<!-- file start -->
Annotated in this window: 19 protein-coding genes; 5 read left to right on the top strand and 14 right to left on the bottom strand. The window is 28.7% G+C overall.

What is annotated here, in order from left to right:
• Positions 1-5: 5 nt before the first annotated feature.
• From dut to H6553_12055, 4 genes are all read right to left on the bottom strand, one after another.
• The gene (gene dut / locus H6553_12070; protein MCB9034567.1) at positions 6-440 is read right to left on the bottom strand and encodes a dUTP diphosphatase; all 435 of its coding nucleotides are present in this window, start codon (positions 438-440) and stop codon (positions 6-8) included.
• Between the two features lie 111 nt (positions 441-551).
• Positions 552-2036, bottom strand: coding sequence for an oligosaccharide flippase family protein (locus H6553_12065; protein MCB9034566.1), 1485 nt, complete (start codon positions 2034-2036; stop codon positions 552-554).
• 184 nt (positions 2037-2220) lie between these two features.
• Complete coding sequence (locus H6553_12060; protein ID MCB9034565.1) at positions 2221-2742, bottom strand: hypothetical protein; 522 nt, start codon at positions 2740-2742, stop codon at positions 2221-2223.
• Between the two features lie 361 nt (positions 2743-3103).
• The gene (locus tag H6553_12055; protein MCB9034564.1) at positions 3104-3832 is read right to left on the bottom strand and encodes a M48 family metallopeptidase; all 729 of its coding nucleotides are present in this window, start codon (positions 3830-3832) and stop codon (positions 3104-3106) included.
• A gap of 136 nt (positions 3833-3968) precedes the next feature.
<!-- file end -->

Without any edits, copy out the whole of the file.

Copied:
Annotated in this window: 19 protein-coding genes; 5 read left to right on the top strand and 14 right to left on the bottom strand. The window is 28.7% G+C overall.

What is annotated here, in order from left to right:
• Positions 1-5: 5 nt before the first annotated feature.
• From dut to H6553_12055, 4 genes are all read right to left on the bottom strand, one after another.
• The gene (gene dut / locus H6553_12070; protein MCB9034567.1) at positions 6-440 is read right to left on the bottom strand and encodes a dUTP diphosphatase; all 435 of its coding nucleotides are present in this window, start codon (positions 438-440) and stop codon (positions 6-8) included.
• Between the two features lie 111 nt (positions 441-551).
• Positions 552-2036, bottom strand: coding sequence for an oligosaccharide flippase family protein (locus H6553_12065; protein MCB9034566.1), 1485 nt, complete (start codon positions 2034-2036; stop codon positions 552-554).
• 184 nt (positions 2037-2220) lie between these two features.
• Complete coding sequence (locus H6553_12060; protein ID MCB9034565.1) at positions 2221-2742, bottom strand: hypothetical protein; 522 nt, start codon at positions 2740-2742, stop codon at positions 2221-2223.
• Between the two features lie 361 nt (positions 2743-3103).
• The gene (locus tag H6553_12055; protein MCB9034564.1) at positions 3104-3832 is read right to left on the bottom strand and encodes a M48 family metallopeptidase; all 729 of its coding nucleotides are present in this window, start codon (positions 3830-3832) and stop codon (positions 3104-3106) included.
• A gap of 136 nt (positions 3833-3968) precedes the next feature.